It is hard to sift out all the variables in Chicago. But one factor that may be contributing to decisions being made by portfolio school managers in the Chicago Public Schools is quietly mentioned. It’s never proven in the studies but it remains a lingering question. On Chicago’s South Side today, isn’t one factor implicated in these recently announced closures and reconfigurations really gentrification?

School Closure: A Tragic Turnaround Strategy

Chicago’s Dyett High School, which had been phased out by the school district beginning in 2012, will be re-opened as an open-enrollment, arts-focused high school for 550 students.  The school was slated for closure following the graduation of 13 students last June at the end of the phase-out process. A dozen protesters, led by Jitu Brown of Chicago’s Kenwood Oakland Community Association, are responsible for the re-opening of Dyett as a neighborhood high school.  Since August 17, the protesters have conducted a hunger strike to protest the school’s closure.

As the Chicago Public Schools capitulated by agreeing to re-open the school, Jitu Brown commented: “We are happy the school is opening as a neighborhood CPS-run school.  All is not lost.  But what we want is what the community demanded.”  Earlier this year, when the school district had issued a request for proposals (RFP), citizens of the neighborhood had submitted a proposal for a school with a focus on green energy and global leadership, with support from the University of Illinois at Chicago’s School of Education and the Chicago Botanical Gardens, which Chicago Catalyst reports “had agreed to partner with Dyett under the proposal submitted by activists.”

CPS has declared that the school will have an arts, not a science, focus, in honor of the school’s namesake, Walter Henri Dyett, a DuSable High School music teacher known for educating a number of Chicago’s great jazz musicians.  Although the school district described its agreement to re-open Dyett as a high school with an arts focus as “a compromise” (intended to end the hunger strike), the protesters continue to declare that their hunger strike is about something much larger—the autocratic, top-down management of a school district that has persistently disdained the Chicago neighborhood communities the public schools are said to serve. While Dyett High School will re-open to serve the neighborhood, the District’s leaders ignored the wishes the community has been expressing through the hunger strike and that they framed several months ago in a formal proposal.

School closure is one of the four approved, top-down “turnaround” plans prescribed by the federal No Child Left Behind Act for schools unable to raise test scores after several years. The implication of the “turnaround” language, of course, implies that somehow closure will inspire rebirth, but too often school closure has meant not only the death of the school but also the demise of the neighborhood for which the school was the institutional anchor.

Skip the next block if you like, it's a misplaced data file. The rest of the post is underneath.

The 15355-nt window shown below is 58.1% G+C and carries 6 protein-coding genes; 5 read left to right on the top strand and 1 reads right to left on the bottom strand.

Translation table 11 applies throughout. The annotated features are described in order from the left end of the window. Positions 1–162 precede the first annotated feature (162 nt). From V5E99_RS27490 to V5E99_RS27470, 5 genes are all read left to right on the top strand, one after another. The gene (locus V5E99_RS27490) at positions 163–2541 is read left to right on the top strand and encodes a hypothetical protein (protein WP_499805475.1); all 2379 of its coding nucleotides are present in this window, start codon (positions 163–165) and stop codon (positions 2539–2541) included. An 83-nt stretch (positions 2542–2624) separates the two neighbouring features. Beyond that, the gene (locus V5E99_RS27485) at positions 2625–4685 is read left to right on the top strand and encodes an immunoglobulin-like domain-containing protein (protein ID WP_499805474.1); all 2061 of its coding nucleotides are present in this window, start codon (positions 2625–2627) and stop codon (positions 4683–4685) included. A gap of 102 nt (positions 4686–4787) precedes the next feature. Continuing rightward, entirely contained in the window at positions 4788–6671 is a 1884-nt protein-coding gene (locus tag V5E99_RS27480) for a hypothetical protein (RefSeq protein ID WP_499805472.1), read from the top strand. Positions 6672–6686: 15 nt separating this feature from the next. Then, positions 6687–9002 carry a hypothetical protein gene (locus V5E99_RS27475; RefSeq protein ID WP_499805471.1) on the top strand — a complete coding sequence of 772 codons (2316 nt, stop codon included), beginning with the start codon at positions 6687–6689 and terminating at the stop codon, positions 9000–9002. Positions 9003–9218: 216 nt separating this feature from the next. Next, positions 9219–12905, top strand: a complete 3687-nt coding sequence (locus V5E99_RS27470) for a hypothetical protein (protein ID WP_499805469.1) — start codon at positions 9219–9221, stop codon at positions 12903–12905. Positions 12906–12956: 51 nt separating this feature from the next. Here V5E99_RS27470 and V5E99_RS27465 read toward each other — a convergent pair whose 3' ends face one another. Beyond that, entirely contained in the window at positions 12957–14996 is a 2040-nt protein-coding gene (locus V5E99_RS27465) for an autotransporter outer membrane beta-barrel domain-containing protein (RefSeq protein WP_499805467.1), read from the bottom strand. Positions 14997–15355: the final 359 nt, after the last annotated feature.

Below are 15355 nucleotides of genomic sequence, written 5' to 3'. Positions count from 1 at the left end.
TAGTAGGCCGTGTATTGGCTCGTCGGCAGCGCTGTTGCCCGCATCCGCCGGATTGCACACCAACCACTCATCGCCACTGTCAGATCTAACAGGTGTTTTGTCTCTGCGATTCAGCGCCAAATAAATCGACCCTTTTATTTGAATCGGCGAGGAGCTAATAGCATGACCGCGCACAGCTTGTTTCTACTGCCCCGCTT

School closure was a favorite plan of New York’s mayor Michael Bloomberg and his chancellor, Joel Klein, writes Jelani Cobb in an extraordinary New Yorker profile of New York’s Jamaica High School, closed last June.  Over the years Bloomberg and Klein closed 74 schools.  In 2010, Chicago’s mayor Rahm Emmanuel and his public schools CEO Barbara Byrd Bennett closed 50 schools.  Adrian Fenty, Washington, D.C.’s mayor, and his superintendent Michelle Rhee closed two dozen schools—one of the factors that is said to have precipitated his defeat in a subsequent election.  Quoting the phraseology used by Joel Klein to justify New York City’s school closures and the co-location of a number of small high schools into the buildings that had housed the comprehensive high schools, Cobb explains: “The real problem was that the schools had ‘started getting many kids who were low-performing and entering high school a couple of years behind.’  The solution was to create ‘a much more intimate and personalized setting for them’—a phrase at odds with the disruption and the discord that often greet the end of a long-established community institution.”

Carol Burris, a former high school principal in New York City and now the director of the Network for Public Education, recently reflected on school closures in the context of the Dyett hunger strike, quoting Jitu Brown: “We’re tired of our children and our communities being demonized and being blamed for being underserved.”  Burris describes the demographics at a number of New York City schools closed in 2011: “A 2011 report by the New York City Independent Budget Office (IBO) recognized that the demographics of the 14 schools slated for closure served a disproportionate number of homeless students, black students, special education students, low income students, and students who were overage for their grade.  Ironically, one third of the schools on the list had replaced another school that had been closed before it—repeating a cycle of disruption for neighborhood kids.”

The problem with the No Child Left Behind Act is that it set out to punish the teachers and schools thought not to be working hard enough, but it has failed to address the concentrated family poverty that is frequently found in the neighborhoods whose schools are persistently said to be “failing.”  Jelani Cobb’s piercing analysis of the demise of New York’s storied Jamaica High School—and the accompanying critique of today’s school reform strategy, pursued with zeal by both the Bush and Obama administrations and the big-city mayors who run their school districts through appointed school boards, is worth reading and re-reading. Cobb understands how top-down management undercuts democracy and how today’s technocratic school policies destroy the very communities that are supposed to be turned around through strategies like closing neighborhood high schools and firing teachers and principals.